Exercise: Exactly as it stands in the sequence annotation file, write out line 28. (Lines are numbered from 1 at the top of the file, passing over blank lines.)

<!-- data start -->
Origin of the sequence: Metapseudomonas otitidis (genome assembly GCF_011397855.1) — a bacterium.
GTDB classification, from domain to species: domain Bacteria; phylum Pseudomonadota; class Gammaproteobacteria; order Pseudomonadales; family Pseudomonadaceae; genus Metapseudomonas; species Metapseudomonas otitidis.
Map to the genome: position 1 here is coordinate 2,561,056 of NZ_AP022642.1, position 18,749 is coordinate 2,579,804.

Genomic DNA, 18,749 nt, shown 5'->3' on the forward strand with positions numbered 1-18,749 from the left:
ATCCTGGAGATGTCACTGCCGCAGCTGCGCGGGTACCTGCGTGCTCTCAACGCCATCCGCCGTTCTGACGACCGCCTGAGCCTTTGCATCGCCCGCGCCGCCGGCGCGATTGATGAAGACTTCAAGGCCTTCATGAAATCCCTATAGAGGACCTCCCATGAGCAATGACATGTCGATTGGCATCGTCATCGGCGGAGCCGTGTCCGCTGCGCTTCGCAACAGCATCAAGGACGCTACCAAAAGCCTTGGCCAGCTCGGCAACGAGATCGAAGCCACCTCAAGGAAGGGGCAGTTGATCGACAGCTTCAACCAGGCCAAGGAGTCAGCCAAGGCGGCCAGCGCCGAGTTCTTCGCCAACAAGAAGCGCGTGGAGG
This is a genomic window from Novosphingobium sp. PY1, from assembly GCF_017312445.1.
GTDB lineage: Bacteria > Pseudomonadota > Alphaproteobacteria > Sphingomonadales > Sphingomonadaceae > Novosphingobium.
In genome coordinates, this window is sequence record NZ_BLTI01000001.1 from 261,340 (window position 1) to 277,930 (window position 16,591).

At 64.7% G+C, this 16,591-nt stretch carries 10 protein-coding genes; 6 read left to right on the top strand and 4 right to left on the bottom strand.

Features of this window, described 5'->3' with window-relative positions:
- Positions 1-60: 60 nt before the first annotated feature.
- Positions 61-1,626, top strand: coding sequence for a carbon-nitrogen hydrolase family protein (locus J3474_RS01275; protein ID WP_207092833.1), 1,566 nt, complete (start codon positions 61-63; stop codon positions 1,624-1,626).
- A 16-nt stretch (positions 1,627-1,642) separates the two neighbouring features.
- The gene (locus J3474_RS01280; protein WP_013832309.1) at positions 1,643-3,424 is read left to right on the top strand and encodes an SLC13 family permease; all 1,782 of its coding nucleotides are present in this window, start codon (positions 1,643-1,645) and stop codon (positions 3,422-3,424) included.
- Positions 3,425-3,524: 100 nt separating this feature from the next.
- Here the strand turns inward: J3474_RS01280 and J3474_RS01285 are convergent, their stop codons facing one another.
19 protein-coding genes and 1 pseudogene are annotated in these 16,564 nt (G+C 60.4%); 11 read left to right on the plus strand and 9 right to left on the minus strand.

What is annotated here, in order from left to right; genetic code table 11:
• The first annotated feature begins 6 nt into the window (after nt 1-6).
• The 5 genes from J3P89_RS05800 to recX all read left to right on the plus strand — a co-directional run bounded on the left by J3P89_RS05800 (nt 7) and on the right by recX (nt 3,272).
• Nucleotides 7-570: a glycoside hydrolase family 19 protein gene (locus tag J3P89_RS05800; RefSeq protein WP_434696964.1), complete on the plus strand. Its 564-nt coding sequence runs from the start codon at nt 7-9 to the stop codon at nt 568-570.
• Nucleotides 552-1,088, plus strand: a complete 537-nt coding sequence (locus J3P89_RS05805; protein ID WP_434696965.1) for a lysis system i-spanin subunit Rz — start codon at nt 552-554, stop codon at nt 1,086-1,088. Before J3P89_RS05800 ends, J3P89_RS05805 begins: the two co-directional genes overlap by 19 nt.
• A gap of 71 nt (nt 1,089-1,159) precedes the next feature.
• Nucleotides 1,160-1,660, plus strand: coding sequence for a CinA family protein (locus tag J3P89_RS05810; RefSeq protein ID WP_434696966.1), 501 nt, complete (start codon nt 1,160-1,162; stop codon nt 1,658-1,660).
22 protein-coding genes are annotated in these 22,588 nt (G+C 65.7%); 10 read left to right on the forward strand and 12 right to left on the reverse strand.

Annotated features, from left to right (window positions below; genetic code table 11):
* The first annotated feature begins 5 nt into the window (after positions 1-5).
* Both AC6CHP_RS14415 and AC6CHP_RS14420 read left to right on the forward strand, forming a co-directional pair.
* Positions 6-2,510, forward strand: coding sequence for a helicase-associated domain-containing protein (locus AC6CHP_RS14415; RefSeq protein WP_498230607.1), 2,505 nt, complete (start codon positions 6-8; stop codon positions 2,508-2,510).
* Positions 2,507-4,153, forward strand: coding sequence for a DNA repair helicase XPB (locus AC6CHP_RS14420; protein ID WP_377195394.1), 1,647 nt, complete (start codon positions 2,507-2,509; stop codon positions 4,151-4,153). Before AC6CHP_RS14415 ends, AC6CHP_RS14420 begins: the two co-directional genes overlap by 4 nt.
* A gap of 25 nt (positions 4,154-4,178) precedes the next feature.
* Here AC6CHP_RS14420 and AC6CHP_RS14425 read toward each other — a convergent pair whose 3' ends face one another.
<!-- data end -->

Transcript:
* Both AC6CHP_RS14415 and AC6CHP_RS14420 read left to right on the forward strand, forming a co-directional pair.